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Friday, December 18, 2009

Using familiar technology to provide low cost and serviceable medical equipment in rural areas

This fall Design that Matters contracted our team of designers and engineers to build a second generation prototype incubator for developing countries using Toyota truck parts and other off the shelf components.

Every year worldwide over four million infants die within a month of birth. Of this number, 3.9 million are in the developing world. In developing countries, not only is there limited access to modern, high tech incubators, but a lack of infrastructure and replacement parts often render such devices useless. Conventional incubators designed for industrialized markets can cost up to US$30K. These devices are of limited utility in a rural clinic due to cost, maintenance and infrastructure requirements, and the lack of training for clinical personnel.

The goal of NeoNurture is to create a low-cost incubator and isolation unit for infant care in rural health clinics in developing countries using locally available parts and a familiar mechanical language. The challenge is to deliver quality care to a vast patient-base far from an urban center at a low cost. The product’s primary function will be to assist at-risk babies – including those who are premature or who have respiratory complications, bacterial infections, or low birth weight – by providing a temperature controlled environment and by maintaining the infant body temperature within an acceptable range in a rural clinical setting.

NeoNurture takes advantage of an abundant local resource in developing countries: car parts and the knowledge of auto technicians. This incubator leverages the existing supply chain of the auto industry and the technical understanding of local car mechanics. Among other components, it uses sealed-beam headlights as a heating element, a dashboard fan circulates convective heat, signal lights and a door chime serve as alarms, and a motorcycle battery and car cigarette lighter provide alternative energy sources. Our challenge is to use accessible parts while also meeting the needs of the infant, health care workers, and those who maintain and clean the device. We are creating an incubator that anyone - whether living in the richest country or the poorest - will be comfortable using.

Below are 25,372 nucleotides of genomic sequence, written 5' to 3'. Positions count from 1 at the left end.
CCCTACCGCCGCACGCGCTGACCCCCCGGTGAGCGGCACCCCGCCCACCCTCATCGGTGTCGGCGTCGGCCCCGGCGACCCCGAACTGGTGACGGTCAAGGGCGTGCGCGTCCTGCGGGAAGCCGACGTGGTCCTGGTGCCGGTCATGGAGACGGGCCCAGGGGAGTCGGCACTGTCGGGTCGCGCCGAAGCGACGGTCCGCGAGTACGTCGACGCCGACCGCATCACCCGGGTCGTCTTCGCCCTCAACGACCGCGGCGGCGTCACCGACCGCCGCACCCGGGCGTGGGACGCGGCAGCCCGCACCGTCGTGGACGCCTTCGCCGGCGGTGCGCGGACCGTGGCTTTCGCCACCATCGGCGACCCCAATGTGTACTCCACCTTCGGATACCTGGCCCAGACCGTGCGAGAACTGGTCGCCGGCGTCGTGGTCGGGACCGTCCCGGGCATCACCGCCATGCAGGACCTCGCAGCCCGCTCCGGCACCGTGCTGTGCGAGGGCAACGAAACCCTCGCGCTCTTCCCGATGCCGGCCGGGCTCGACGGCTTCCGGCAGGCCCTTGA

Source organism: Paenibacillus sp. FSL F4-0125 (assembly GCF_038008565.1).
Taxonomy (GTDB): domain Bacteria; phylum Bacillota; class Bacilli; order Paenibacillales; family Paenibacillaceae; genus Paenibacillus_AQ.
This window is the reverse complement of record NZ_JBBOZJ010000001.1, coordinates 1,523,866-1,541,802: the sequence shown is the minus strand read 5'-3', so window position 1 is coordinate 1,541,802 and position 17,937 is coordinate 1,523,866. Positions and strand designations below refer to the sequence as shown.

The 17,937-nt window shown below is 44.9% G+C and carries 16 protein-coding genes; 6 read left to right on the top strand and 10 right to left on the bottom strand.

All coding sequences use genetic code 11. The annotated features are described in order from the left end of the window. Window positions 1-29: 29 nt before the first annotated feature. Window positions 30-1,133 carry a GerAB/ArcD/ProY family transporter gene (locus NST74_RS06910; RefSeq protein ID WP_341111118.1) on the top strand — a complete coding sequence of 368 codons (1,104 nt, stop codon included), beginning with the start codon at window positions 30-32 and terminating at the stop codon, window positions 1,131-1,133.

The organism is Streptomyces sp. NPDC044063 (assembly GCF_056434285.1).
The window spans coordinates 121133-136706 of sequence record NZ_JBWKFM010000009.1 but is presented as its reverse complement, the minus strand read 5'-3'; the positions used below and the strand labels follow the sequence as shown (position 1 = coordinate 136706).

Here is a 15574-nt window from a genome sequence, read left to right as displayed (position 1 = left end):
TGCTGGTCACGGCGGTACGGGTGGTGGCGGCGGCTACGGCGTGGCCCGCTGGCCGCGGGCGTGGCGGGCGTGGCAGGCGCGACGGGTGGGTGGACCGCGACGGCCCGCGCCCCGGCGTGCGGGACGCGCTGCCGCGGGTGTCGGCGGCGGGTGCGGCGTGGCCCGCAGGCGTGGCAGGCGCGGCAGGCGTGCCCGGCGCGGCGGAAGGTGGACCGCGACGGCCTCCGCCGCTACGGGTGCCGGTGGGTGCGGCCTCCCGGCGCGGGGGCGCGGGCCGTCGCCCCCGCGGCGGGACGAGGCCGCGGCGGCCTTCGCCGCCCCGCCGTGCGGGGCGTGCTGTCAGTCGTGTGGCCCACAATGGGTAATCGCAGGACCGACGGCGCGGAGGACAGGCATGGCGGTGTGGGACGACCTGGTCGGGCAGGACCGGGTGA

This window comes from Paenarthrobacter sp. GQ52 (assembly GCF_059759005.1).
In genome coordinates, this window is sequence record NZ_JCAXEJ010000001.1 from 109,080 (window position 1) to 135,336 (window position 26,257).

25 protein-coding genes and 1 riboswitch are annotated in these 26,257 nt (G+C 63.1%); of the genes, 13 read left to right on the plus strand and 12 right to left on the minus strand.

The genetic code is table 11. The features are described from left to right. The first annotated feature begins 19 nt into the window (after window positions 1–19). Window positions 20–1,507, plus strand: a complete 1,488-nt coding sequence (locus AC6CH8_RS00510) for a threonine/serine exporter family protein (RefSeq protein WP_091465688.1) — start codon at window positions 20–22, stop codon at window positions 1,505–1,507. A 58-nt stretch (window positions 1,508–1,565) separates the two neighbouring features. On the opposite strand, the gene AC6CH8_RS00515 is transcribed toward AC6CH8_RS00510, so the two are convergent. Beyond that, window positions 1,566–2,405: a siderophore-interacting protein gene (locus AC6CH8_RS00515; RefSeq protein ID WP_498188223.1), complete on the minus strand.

NeoNurture is composed of two distinct parts: the base and the bassinet. The bassinet is detachable from the base and a surrounding handle allows two people to easily carry the newborn up and down stairs and over uneven ground--important features in the context of a rural hospital where infants often need to be carried long distances between the delivery room and the newborn intensive care unit (NICU), and industrialized-world conveniences like elevators are nonexistent.

The bassinet houses all of the mechanical systems for the incubator. The system functions by powering two sealed beam headlights which provide warmth through conduction (warming the mattress from below) and convection (a motor blower which brings in filtered outside air for warming or cooling). The body also houses a door chime and signal lights which alert healthcare workers when the temperature of the baby or the environment rises or falls out of range. NeoNurture has built in power regulation, a low-cost addition is not standard in most US equipment, but critical in a developing countries where voltage spikes due to power outages lead to 95% of donated equipment breaking down within five years. A motorcycle battery and 12 volt car charger serve as additional power sources during travel from a home to a clinic or from a clinic to the hospital.
CEO: Timothy Prestero
Project Manager: Tom Weis
Design Team: Emily Rothschild, Paul Sherwood-Berndt, Huy Vu, Tom Weis, Mike Donelly, Timothy Prestero
Photographer & Illustrator: Huy Vu
Copy writer: Timothy Prestero, Emily Rothschild

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